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  1. Thanks for the advice, all. @Ferdinand great shout about services - will add something in!
  2. I am in discussions regarding a shared driveway for a plot of land I am purchasing. The seller's solicitor is proposing offering right of way over a shared driveway. This would give me access to my property. I would be liable for 50% of maintenance costs for the driveway, but would not own the driveway, nor have a say in how it is maintained. There are standard covenants attached here, e.g. not parking on/obstructing the driveway in any way by either party. I understand the model above is fairly common and works for many people. However, I would prefer to have the driveway as a separate deed, whereby we equally share ownership, jointly agree any maintenance work, and jointly pay for costs. I don't like the idea of not having any say in how a driveway (that is the only access to my property) is maintained that I will use multiple times a day. Is this a reasonable request? Is there any reason why such a model would not be suitable? Any advice greatly appreciated!
  3. Thanks for the advice everyone - very helpful. Sounds like wishful thinking on my part! @recoveringbuilder, I'm not planning any work that would preclude the CIL exemption, just preparing the site for my full planning application. @Jilly, don't worry - everything is above board! I'm not trying to sneak anything in... @Temp, hopefully they hadn't carried out too much work before the change in status!
  4. I was wondering if it is possible to reclaim VAT on materials used before receiving planning permission? I'm currently planning site preparation work, e.g. tree removal, building boundary walls, installing entrance gates. Assuming I am granted planning permission, will I be able to reclaim for this?
  5. This is very helpful, thank you. Interestingly, the advice in it differs from another guide I found from the Brick Development Association on freestanding walls They advise a 215mm wall can be up to 1950mm high, while Planning Portal advise a maximum height of 1450mm, though this may be because the latter do not make a distinction between "exposed" and "sheltered" locations. As it's a reasonably long wall, I think a 325/327mm thick wall would be the safest option.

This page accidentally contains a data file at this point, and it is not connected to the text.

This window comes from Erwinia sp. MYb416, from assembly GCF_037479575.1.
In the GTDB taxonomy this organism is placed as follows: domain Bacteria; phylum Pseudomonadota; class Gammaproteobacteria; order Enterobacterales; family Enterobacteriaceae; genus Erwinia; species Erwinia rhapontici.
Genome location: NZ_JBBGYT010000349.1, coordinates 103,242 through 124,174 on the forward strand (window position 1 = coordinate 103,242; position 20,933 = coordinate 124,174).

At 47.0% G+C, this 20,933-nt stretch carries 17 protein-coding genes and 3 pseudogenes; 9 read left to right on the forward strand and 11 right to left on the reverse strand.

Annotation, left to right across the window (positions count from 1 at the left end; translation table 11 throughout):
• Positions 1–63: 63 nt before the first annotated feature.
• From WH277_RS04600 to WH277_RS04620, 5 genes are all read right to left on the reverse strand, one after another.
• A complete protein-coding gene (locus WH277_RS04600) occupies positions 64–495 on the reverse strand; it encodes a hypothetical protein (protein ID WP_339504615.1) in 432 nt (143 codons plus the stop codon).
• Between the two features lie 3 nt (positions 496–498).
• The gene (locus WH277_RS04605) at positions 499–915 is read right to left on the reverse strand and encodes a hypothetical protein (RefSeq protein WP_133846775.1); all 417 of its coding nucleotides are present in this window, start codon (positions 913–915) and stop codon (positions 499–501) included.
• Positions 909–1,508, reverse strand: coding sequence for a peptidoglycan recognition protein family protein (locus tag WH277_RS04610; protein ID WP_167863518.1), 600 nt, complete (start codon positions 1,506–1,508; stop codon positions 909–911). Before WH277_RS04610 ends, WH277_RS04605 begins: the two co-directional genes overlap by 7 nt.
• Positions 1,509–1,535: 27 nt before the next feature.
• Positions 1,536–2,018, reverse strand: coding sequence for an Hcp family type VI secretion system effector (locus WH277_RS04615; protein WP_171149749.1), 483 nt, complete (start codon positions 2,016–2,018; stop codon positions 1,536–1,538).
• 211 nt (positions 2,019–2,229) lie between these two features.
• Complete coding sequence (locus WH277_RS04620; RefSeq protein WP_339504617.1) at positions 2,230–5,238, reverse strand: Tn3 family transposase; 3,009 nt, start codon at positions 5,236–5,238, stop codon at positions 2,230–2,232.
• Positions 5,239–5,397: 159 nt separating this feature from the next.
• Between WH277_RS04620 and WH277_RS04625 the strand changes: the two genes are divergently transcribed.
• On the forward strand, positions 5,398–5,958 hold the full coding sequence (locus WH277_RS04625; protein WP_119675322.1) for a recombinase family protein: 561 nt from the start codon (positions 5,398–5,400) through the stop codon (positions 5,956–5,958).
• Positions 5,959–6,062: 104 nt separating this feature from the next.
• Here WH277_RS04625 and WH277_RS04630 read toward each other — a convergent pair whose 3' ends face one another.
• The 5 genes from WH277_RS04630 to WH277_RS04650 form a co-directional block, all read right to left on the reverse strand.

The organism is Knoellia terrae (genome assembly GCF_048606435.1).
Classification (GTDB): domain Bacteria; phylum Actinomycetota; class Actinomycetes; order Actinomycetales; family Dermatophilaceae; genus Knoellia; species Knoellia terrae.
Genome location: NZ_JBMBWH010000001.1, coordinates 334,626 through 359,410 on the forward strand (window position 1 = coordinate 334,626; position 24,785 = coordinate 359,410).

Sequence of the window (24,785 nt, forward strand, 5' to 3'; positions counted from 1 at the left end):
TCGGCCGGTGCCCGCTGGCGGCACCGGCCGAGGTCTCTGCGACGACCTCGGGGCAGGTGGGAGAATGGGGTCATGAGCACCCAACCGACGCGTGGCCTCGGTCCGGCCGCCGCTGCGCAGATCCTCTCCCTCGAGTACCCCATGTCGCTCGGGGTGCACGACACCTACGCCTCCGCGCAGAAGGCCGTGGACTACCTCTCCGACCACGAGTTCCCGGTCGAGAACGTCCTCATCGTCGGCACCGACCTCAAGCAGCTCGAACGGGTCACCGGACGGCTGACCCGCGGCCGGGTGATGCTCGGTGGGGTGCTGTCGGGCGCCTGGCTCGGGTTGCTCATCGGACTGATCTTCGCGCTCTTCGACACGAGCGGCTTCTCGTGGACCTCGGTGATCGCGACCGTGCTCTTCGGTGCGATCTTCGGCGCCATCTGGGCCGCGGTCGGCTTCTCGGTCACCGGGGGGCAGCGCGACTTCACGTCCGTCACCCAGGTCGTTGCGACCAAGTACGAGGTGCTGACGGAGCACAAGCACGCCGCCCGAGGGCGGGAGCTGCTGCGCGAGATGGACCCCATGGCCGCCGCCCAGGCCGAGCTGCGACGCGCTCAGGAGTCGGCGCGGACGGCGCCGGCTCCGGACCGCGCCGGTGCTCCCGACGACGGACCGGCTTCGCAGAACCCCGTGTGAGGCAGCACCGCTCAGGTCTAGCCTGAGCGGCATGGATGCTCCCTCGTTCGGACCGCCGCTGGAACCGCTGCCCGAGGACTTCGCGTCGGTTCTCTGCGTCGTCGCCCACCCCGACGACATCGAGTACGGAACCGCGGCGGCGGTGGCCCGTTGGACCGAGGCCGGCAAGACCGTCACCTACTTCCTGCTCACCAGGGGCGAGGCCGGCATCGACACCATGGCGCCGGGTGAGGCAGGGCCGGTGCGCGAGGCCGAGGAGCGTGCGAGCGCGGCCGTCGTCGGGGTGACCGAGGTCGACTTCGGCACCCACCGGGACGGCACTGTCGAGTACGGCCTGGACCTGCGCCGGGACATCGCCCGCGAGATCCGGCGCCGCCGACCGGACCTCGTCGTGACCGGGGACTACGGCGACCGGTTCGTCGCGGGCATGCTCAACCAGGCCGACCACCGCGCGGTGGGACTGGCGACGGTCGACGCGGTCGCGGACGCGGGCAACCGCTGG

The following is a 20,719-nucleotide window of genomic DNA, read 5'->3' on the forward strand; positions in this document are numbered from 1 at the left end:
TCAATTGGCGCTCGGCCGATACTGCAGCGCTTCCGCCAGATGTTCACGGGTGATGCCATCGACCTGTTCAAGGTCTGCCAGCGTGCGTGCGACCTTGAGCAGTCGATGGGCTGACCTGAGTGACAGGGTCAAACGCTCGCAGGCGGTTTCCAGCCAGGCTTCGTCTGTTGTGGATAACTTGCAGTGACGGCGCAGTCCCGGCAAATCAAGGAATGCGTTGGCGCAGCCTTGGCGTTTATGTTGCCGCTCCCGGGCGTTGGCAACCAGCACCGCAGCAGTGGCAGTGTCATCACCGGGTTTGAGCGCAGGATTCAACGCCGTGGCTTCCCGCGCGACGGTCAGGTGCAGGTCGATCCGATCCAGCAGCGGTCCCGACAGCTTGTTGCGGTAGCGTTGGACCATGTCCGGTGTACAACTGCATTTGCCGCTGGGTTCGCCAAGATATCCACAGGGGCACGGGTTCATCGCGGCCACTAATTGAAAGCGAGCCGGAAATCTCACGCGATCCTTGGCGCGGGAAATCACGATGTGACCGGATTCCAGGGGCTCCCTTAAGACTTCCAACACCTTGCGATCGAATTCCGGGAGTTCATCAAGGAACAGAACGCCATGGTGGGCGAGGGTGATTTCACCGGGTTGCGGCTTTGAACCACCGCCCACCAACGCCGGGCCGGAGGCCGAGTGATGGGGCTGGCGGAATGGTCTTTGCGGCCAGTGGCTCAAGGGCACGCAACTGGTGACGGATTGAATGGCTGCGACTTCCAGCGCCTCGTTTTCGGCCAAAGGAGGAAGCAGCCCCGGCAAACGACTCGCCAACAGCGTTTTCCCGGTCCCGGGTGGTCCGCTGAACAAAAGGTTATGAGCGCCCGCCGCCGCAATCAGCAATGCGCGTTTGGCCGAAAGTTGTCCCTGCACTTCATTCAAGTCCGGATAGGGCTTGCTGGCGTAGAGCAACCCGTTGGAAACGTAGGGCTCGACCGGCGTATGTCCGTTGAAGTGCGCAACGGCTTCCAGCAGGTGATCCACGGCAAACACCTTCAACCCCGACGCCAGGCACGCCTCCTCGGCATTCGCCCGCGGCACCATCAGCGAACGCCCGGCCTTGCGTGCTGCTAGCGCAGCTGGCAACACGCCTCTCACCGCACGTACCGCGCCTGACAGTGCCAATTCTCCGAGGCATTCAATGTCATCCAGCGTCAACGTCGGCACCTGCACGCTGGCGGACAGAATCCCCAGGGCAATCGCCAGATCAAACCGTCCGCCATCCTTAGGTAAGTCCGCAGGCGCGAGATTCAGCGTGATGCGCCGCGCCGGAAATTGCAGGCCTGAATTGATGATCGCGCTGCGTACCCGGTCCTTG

6. It's in a relatively sheltered setting, so wind shouldn't be too much of a concern. And groups of people leaning on it definitely won't be. Do you think it will still require piers or supports of some kind? I don't like the look of piers, but obviously don't want it falling down!
  7. Thanks for the advice. So, if I constructed in a similar style to the illustration attached I would be OK?
  8. I need to build a new approx. 2m-high 20m-long brick wall (one-brick thick) in a London garden. Ideally, I would like it to be flush. Am I able to get away with building such a wall without piers or other protruding reinforcements? Are there any workarounds or "hacks"? I've attached a few reference images of what I would like to achieve. Any advice greatly appreciated!
  9. I'm not sure I understand why if the window is installed within the insulation zone it would be more thermally efficient - if anything I would imaging the reverse! Thanks for the reference image. Yes, I think a 25mm sill would be more than acceptable.
  10. It's a nice idea, thank you. However, I'm wondering how practical it would be considering other comments regarding the porosity of brickwork
  11. I'm looking to achieve a minimalist aesthetic
  12. I hadn't considered thermal bridging, thank you!
  13. I found the photo online. It's of a house built in south London. Thank you for your advice, a small aluminium trim could well be a good compromise.
  14. Thanks for the reply - I hadn't considered staining. Do you think it would be an issue on mixed/multi stock?